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Saturday, January 19, 2019

AG Nominee Bill Barr, Hard-Core Drug Warrior — Perhaps Literally

Reprinted with permission from Creators.

 

William Barr, Donald Trump’s nominee for attorney general, believes the president has vast, unilateral authority to protect national security, which he says is threatened by the distribution of psychoactive substances the government has decreed Americans should not want.

Those positions are a dangerous combination that is apt to encourage the worst instincts of a president who portrays himself as tough on crime, promises to stop the flow of illegal drugs and revels in pointless military displays. With Barr as attorney general and Trump as president, we may see an increasingly literal war on drugs in which aggression masquerades as self-defense.…

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As U.S. Attorney, Whitaker Was A Fervent Drug Warrior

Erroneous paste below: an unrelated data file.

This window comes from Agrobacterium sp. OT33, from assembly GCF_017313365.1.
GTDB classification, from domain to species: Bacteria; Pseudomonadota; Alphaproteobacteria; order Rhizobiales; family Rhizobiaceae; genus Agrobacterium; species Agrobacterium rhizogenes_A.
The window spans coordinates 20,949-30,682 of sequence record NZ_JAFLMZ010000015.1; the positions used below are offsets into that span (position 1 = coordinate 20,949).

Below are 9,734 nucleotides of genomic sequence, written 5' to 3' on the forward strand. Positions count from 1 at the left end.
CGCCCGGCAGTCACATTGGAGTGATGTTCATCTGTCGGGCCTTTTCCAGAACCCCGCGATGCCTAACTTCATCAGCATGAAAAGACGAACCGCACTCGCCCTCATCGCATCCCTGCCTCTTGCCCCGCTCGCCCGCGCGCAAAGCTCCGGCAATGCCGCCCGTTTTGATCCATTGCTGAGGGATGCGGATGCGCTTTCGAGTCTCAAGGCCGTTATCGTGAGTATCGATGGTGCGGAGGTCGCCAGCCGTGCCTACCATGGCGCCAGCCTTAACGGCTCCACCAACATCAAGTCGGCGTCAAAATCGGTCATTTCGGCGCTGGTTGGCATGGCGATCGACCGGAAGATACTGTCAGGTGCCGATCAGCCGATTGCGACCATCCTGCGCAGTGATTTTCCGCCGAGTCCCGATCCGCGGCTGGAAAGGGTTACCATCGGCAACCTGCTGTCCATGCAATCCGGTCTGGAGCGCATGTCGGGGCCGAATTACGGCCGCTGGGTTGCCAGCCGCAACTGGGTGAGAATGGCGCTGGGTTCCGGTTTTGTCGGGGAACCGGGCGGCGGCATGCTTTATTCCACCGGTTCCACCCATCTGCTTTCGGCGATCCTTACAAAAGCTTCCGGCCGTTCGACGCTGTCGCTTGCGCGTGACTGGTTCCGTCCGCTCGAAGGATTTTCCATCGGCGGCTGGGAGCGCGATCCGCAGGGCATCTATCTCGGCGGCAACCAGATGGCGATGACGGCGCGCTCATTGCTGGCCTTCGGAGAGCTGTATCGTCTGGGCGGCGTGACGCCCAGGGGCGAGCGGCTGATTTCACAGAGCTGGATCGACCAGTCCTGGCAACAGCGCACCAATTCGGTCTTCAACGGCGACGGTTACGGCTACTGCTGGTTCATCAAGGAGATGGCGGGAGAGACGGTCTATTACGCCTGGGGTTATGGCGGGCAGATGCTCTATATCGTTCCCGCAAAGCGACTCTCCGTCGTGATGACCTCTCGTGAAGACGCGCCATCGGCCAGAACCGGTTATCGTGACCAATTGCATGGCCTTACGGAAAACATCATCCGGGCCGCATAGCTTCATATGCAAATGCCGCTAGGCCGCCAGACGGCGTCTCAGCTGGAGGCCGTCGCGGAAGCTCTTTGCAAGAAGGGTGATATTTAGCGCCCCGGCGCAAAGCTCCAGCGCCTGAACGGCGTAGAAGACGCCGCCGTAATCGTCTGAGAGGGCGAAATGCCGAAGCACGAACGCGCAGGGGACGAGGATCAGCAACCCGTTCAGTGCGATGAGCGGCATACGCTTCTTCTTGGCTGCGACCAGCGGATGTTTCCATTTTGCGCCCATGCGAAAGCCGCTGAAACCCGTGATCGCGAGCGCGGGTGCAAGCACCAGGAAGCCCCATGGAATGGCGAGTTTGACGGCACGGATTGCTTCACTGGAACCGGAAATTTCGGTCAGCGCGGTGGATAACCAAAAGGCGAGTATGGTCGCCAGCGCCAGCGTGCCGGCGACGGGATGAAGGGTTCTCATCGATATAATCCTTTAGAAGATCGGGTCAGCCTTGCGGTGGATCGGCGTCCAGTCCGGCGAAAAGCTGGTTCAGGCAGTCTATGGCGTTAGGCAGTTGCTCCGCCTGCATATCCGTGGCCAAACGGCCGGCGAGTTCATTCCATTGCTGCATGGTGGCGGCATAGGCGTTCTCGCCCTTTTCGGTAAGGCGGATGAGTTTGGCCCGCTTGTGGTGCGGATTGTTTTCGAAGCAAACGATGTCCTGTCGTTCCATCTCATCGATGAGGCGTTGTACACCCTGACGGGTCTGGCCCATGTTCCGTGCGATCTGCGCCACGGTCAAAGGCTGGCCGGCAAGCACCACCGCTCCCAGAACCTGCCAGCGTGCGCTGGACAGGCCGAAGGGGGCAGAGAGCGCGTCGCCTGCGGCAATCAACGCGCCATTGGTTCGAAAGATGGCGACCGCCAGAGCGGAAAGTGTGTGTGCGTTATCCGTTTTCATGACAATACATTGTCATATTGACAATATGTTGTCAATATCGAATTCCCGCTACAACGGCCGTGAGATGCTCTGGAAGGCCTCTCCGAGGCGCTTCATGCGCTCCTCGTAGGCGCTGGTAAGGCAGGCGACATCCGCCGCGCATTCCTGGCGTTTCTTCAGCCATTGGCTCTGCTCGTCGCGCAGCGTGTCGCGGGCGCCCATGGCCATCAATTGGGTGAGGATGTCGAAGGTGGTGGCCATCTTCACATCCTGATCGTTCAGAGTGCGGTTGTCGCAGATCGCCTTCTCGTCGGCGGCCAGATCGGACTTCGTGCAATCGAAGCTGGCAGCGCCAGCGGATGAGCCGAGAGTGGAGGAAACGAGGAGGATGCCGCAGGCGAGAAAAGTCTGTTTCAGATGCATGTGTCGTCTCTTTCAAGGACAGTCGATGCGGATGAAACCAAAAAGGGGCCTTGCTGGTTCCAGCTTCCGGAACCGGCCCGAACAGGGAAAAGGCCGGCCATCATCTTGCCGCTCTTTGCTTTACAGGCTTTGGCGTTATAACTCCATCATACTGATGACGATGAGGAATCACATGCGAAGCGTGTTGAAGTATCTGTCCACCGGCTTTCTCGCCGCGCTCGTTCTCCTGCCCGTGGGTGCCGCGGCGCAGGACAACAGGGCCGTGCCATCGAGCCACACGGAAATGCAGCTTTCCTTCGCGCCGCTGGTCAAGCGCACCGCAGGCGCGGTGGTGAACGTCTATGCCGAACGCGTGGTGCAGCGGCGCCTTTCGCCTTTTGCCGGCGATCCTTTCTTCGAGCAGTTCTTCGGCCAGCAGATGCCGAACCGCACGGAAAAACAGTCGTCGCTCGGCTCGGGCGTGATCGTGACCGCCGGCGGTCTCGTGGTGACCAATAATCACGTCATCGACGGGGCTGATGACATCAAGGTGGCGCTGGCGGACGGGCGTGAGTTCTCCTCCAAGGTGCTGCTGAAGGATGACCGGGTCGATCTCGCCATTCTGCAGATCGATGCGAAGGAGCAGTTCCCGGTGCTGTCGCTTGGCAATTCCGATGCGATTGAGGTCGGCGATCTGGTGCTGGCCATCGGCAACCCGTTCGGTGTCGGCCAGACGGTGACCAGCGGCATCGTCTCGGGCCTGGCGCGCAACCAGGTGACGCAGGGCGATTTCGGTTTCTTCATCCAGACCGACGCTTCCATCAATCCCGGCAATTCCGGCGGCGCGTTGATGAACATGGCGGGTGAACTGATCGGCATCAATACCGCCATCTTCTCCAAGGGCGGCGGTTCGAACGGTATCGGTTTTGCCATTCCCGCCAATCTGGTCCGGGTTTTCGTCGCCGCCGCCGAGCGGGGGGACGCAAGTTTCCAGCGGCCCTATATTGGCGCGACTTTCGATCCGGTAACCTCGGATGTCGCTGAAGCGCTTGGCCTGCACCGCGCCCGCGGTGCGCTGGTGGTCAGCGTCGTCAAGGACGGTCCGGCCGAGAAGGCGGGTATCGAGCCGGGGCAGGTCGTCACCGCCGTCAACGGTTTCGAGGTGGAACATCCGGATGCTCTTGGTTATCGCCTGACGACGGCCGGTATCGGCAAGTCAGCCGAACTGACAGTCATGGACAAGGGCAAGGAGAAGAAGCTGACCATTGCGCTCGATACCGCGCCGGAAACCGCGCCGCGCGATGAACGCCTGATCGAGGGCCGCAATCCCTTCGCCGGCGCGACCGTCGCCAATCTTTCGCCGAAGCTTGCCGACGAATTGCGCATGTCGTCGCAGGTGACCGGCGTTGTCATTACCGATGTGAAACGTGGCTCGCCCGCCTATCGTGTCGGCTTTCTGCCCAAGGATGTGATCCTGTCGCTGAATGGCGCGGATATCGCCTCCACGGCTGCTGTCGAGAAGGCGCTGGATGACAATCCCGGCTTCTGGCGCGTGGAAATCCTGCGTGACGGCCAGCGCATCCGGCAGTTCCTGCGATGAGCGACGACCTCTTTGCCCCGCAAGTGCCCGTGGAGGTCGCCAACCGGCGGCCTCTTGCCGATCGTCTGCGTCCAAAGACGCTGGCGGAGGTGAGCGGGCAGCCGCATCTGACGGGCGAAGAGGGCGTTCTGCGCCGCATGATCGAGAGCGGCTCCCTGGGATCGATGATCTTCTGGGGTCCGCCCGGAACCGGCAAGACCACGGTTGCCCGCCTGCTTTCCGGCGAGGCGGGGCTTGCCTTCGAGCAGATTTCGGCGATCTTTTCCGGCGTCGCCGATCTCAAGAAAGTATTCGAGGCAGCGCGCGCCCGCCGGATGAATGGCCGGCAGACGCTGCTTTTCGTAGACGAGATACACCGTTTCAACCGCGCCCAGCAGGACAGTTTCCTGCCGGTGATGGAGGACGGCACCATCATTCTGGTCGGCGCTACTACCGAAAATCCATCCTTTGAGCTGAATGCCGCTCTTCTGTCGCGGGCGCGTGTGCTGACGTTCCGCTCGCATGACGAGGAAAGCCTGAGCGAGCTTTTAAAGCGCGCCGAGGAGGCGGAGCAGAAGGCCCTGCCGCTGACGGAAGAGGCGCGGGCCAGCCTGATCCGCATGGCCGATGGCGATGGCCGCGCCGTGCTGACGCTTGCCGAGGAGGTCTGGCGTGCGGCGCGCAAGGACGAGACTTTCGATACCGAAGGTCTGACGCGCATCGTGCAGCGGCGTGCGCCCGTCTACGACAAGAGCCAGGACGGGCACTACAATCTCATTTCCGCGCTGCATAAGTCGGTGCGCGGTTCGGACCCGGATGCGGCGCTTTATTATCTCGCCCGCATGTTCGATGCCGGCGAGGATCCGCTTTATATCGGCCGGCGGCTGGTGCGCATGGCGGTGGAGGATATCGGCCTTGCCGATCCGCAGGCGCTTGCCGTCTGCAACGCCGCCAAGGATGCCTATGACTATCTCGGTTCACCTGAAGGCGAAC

Reprinted with permission from AlterNet.

 

By all accounts, the War on Drugs has been a colossal failure in the United States. Not only has it failed to significantly reduce drug use among Americans—it has also promoted mass incarceration, cost the taxpayers a fortune and resulted in countless innocent Americans being killed in botched no-knock drug raids. And one of the drug war’s ardent supporters—at least in the past—has been Matthew Whitaker, who President Donald Trump picked to serve as acting attorney general after firing Jeff Sessions.

The fact that Whitaker has been an outspoken critic of Special Counsel Robert Mueller’s Russia-related investigation was no doubt a key factor in the appointment.…

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Despite Trump Blessing, McConnell Blocks Sentencing Reform

Reprinted with permission from  Independent Media Institute.

Prospects for a major federal sentencing reform bill brightened on Wednesday with President Trump’s announcement that he would support the effort, but by week’s end, those prospects dimmed abruptly as Senate Majority Leader Mitch McConnell (R-KY) told the president he wouldn’t bring the bill to a floor vote this year.

The bill is known as the First Step Act. The House passed a version of this in spring, but the House version was limited to reforms on the “back end,” such as slightly increasing good time credits for federal prisoners and providing higher levels of reentry and rehabilitation services.…

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